Pascual appeared in only 3 games for the 1990 Yankees, and in 14 in 1991. When he was available, he pitched well, his ERA in a Yankee uniform being a fine 2.87, his WHIP a scintillating (I love that word) 1.175.
But his shoulder was still bothering him. On October 2, 1991, against the Baltimore Orioles at Yankee Stadium, he managed to start and pitch 5 innings, getting the win in a 4-3 Yankee victory. He never pitched in the major leagues again. He was just 34. His career record was 67-68, his ERA 3.44, his ERA+ 110 -- meaning he was 10 percent better at preventing earned runs than the average pitcher in his time. Not great, but good.
Melido, 9 years younger, became a Yankee the next year, going 13-16 for a mediocre Yankee team. In 1993, with the Yankees back in the Pennant race, he was just 6-14, but was 9-4 for a '94 Yankee team that was in 1st place when the strike hit, and 5-5 for the Wild Card team of '95.
But injuries knocked Melido out, too. He pitched only once after June 30, 1995, and his last game was on September 13, 1995, and wasn't nearly as satisfying as Pascual's unwitting finale: He pitched a scoreless inning in a relief appearance against the Cleveland Indians at Jacobs Field, in a game the Yankees lost, 5-0. He was only 29. Today, he is 46 years old, and is the Mayor of the Dominican city of San Gregorio de Nigua, where all of his family appeared to have settled.
A 3rd brother, Carlos Pérez, 14 years younger than Pascual and the only lefty of the 3, had just reached the majors, with the Expos, and made the 1995 All-Star Game as a rookie. He, too, was injured, and did not play in 1996. He returned in 1997 and won 23 games over the next 2 seasons, but was best known for his wild reaction on strikeouts.
He, too, was bitten by the injury bug, and last pitched in 2000, with the Dodgers -- like Melido, he was 29. It is notable, though, that, even though he was a pitcher, he had 14 career extra-base hits in 250 at-bats, including 4 home runs. He pitched for the Dominican in the 2009 World Baseball Classic, at age 38.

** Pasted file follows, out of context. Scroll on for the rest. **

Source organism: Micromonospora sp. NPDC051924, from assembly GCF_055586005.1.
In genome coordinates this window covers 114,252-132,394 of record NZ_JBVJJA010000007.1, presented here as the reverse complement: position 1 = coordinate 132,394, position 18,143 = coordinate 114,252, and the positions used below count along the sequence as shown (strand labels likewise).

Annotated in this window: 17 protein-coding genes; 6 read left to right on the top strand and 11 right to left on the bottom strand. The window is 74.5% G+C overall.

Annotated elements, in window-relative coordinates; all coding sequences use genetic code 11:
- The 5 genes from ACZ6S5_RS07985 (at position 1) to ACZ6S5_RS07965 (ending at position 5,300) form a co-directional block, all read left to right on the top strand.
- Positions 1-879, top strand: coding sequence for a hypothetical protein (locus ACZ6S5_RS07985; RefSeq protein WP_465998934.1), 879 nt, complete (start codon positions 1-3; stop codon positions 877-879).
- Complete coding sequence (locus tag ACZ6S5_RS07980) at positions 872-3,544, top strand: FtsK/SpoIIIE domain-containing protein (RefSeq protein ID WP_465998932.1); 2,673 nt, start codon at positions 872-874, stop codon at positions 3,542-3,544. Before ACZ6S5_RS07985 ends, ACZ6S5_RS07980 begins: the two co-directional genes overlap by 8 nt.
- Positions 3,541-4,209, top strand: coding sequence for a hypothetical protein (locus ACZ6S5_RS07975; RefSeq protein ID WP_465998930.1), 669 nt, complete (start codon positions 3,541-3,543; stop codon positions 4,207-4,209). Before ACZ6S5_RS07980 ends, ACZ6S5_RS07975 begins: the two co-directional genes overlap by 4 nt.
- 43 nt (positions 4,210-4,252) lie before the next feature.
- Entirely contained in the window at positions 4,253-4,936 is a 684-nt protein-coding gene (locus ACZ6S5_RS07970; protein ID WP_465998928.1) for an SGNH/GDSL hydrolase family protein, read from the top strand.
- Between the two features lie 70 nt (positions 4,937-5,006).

A cousin, Yorkis Pérez, also pitched in the majors, starting with the Chicago Cubs in 1991, pitching with the Mets in 1997, and closing with the Orioles in 2002. He was a lefty like Carlos, and was never more than a journeyman.
On November 1, Pascual was found in his bedroom in San Gregorio de Nigua. He was dead of repeated blows to the head from a hammer. The house appeared to have been robbed. Three suspects were arrested, one of whom confessed, and at least check Dominican police were looking for 2 others. (UPDATE: They got a 3rd guy, and all were convicted.)
Pascual Pérez was a good pitcher when healthy, and entertaining. He was just 55 years old.
John Connelly died on October 25. Most Americans have never heard of him, even though he's a World Champion, and arguably the greatest player in his team's history. But then, most Americans have never heard of his team.
John Michael Connelly was born on July 18, 1938 in St. Helens, Lancashire, England. A right winger in soccer, he starred for Lancashire's Burnley Football Club, and helped them win the Football League title in 1960. They came close to the League and FA Cup "Double" in 1962, but finished 2nd in both, losing the title to Ipswich Town and the Cup Final to Middlesex club Tottenham Hotspur. (The boundaries of the city of London were redrawn in 1965, and "Spurs" are now in North London.)
In 1965, he helped Manchester United win the League. Not many players have won the League with 2 different teams, but he did it. He played for England in the 1962 and 1966 World Cups, but in the latter he only played in the opening game. He continued to play until 1973, and later ran a fish & chip shop -- the British equivalent of a burger joint or a pizzeria.
At first, only the 11 men who played for England in the Final got winner's medals for the 1966 World Cup. After a long campaign, in 2009, FIFA, the governing body for world soccer, relented, and Connelly and the other 10 men who had been denied until then received their medals, given to them by Prime Minister Gordon Brown at 10 Downing Street. He died on October 25, at the age of 74.